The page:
M.G.J. van den Branda,b,
aUniversity of Amsterdam, Programming Research Group
Kruislaan 403, 1098 SJ Amsterdam, The Netherlands
bCentre for Mathematics and Computer Science
P.O. Box 4079, NL-1009 AB Amsterdam, The Netherlands
email@example.com, firstname.lastname@example.org, email@example.com
Term rewriting has a large potential for industrial applications, but these applications are always larger than one could ever dream of: huge sets of rewrite rules and gigantic terms to rewrite pose interesting challenges for implementors and theoreticians alike. We give a brief overview of the generation of term-rewriting-based tools as done in the ASF+SDF Meta-Environment and then we sketch two major applications of term rewriting: transformation of legacy COBOL systems and compilation of ASF+SDF to C. Based on these experiences we suggest the study of topics that could further advance the use of term rewriting in industrial applications: persistent term databases, generalized LR parsing versus parallel term rewriting, and coordination languages versus strategy languages. It will turn out that we have an ``alien'' view on research in term rewriting: properties like confluence and termination are of very limited use when selling term rewriting to industry.
Term rewriting is omnipresent in computer science. It has been used to formalize the notion of computability, to study computational procedures, to implement functional languages, to analyze and implement abstract data types, to decide word problems, to proof theorems, and so on . In the early eighties an ESPRIT project was started to support the generation of interactive programming environments from language specifications using term rewriting as one of the basic implementation paradigms . This research has resulted in the design of the ASF+SDF formalism and its support environment, the ASF+SDF Meta-Environment. ASF stands for Algebraic Specification Formalism . It is an implementation of conditional term rewriting [37,8] possibly containing negative premises [38,46,47,27]. It also uses a form of prioritized rewriting [3,45]: there are default rewrite rules that apply if other rewrite rules do not match. SDF stands for Syntax Definition Formalism . In fact, SDF is the part to conveniently define the signature of a term rewriting system and in ASF this signature is used to specify the rewrite rules R. Terms are many-sorted and varyadic constructor functions are available for defining lists.
The formalism ASF+SDF and the ASF+SDF Meta-Environment have been described in a variety of papers and books [5,39,22]. In the context of this paper, the most significant properties of the ASF+SDF technology are:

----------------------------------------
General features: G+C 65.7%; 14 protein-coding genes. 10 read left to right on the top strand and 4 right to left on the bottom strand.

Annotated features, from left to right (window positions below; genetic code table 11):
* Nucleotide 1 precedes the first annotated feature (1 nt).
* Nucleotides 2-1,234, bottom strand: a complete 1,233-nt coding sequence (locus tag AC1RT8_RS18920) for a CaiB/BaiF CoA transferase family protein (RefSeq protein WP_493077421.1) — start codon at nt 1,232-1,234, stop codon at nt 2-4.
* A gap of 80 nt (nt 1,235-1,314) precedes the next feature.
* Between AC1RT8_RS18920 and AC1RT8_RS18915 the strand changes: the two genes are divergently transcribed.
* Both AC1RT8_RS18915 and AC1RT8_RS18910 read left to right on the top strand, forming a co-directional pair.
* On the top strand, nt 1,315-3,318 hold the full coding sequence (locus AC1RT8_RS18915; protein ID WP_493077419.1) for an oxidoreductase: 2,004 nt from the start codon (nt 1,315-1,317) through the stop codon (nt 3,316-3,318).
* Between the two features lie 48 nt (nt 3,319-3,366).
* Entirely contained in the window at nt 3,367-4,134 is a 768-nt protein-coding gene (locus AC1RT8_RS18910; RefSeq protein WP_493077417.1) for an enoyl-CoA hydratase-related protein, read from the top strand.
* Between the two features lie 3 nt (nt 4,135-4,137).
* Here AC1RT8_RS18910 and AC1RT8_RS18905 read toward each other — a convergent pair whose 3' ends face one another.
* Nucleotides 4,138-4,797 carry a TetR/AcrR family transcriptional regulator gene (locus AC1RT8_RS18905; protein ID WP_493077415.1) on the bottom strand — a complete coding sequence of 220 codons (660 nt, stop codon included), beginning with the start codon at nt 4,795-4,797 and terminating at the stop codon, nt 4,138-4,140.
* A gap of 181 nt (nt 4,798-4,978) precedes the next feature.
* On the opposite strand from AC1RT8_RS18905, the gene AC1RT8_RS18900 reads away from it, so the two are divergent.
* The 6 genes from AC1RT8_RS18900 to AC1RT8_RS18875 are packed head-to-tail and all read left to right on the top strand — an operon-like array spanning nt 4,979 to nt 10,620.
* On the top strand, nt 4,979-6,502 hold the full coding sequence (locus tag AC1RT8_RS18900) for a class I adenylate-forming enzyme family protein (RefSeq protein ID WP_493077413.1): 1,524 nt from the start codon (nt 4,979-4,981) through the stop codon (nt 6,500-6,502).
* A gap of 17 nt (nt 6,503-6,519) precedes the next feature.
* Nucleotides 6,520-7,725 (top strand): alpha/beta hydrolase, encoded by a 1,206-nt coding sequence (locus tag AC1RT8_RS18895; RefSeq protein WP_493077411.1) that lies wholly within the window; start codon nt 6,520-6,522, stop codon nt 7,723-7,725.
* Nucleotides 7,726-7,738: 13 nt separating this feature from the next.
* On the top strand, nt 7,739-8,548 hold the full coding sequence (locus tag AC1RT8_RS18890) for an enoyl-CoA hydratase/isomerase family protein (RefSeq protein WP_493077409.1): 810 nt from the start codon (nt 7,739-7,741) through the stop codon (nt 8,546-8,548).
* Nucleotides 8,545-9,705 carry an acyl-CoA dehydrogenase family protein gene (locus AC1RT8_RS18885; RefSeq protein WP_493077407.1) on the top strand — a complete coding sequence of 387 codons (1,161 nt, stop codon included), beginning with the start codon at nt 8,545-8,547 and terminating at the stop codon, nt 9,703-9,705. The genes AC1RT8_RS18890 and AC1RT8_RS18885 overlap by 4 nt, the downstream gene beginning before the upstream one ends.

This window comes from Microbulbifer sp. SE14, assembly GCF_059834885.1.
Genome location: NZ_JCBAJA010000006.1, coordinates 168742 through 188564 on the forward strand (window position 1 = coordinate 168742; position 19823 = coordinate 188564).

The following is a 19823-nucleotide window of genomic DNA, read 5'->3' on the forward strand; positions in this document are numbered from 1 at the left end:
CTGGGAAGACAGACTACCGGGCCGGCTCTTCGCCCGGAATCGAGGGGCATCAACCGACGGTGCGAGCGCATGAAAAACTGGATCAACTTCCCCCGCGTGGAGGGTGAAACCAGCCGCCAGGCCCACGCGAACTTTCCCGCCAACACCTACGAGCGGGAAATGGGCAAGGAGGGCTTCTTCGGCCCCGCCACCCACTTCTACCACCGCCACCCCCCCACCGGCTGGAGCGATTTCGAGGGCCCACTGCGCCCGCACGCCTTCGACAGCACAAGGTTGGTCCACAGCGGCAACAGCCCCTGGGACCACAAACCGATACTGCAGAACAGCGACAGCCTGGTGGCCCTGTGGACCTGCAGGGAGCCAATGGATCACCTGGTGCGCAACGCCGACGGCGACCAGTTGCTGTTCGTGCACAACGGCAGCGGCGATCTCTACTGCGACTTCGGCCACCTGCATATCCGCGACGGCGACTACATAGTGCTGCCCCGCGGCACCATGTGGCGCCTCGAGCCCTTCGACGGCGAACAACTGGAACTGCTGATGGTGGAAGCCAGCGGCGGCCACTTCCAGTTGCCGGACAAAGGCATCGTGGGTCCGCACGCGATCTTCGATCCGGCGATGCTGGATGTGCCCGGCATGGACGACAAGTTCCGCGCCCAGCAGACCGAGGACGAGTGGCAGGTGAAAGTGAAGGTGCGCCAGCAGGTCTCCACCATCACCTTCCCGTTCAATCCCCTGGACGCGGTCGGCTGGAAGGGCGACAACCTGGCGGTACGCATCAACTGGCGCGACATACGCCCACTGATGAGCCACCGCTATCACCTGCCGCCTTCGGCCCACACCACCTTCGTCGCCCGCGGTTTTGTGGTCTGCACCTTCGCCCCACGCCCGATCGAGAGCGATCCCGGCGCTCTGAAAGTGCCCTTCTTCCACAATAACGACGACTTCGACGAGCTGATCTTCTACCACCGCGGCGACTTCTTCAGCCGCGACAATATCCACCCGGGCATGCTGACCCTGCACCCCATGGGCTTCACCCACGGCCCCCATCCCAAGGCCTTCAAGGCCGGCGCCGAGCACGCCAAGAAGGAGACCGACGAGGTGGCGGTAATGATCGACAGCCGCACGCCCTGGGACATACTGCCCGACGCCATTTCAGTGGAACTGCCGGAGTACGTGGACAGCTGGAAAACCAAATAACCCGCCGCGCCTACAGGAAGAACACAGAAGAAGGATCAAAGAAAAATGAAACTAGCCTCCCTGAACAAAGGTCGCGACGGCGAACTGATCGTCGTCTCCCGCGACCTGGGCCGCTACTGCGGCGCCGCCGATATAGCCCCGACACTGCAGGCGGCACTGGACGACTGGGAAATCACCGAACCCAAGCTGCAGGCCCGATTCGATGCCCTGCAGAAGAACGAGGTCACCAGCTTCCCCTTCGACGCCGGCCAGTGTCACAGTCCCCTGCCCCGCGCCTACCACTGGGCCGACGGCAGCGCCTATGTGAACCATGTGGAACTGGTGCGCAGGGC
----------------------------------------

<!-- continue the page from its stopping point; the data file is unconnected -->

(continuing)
The ASF+SDF view on the world is grammar-centric and can be characterized by the slogan
Every expression has a grammar, so it can be represented as a term .
All languages are treated equal, be it the language of truth values or the programming language COBOL. Simple Boolean expressions and COBOL programs are all treated as terms. The major surprise is that this paradigm scales up so well to large industrial applications, like:
An overview of industrial applications of the ASF+SDF Meta-Environment can be found in . Other large, non-commercial, applications of the ASF+SDF technology are:
In Section 2 we briefly discuss issues that have to be taken into account when cooperating with IT industry. Next, we sketch the global approach we use for the automatic generation of tools and applications (Section 3). Then, we highlight two major applications: the construction of analysis and transformation tools for COBOL (Section 4) and the ASF+SDF compiler, which is written in ASF+SDF (Section 5). Based on these experiences we suggest in Section 6 the study of topics that could further advance the use of term rewriting in industrial applications: persistent term databases, generalized LR parsing versus parallel term rewriting, and coordination languages versus strategy languages. It will turn out that we have an ``alien'' view on research in term rewriting: properties like confluence and termination are of very limited use when selling term rewriting to industry.
We advocate the use of formal techniques in a limited application area: the construction of grammar-centric tools based on term rewriting. This is a modest goal compared to solving software engineering problems in general by means of formal techniques. The latter requires major paradigm shifts and re-education of the users of these formal techniques. The former limits the use of formal techniques to the tools that are being developed and these tools can be fitted in traditional software engineering frameworks. Even with this limited ambition, we have to face serious technology transfer problems.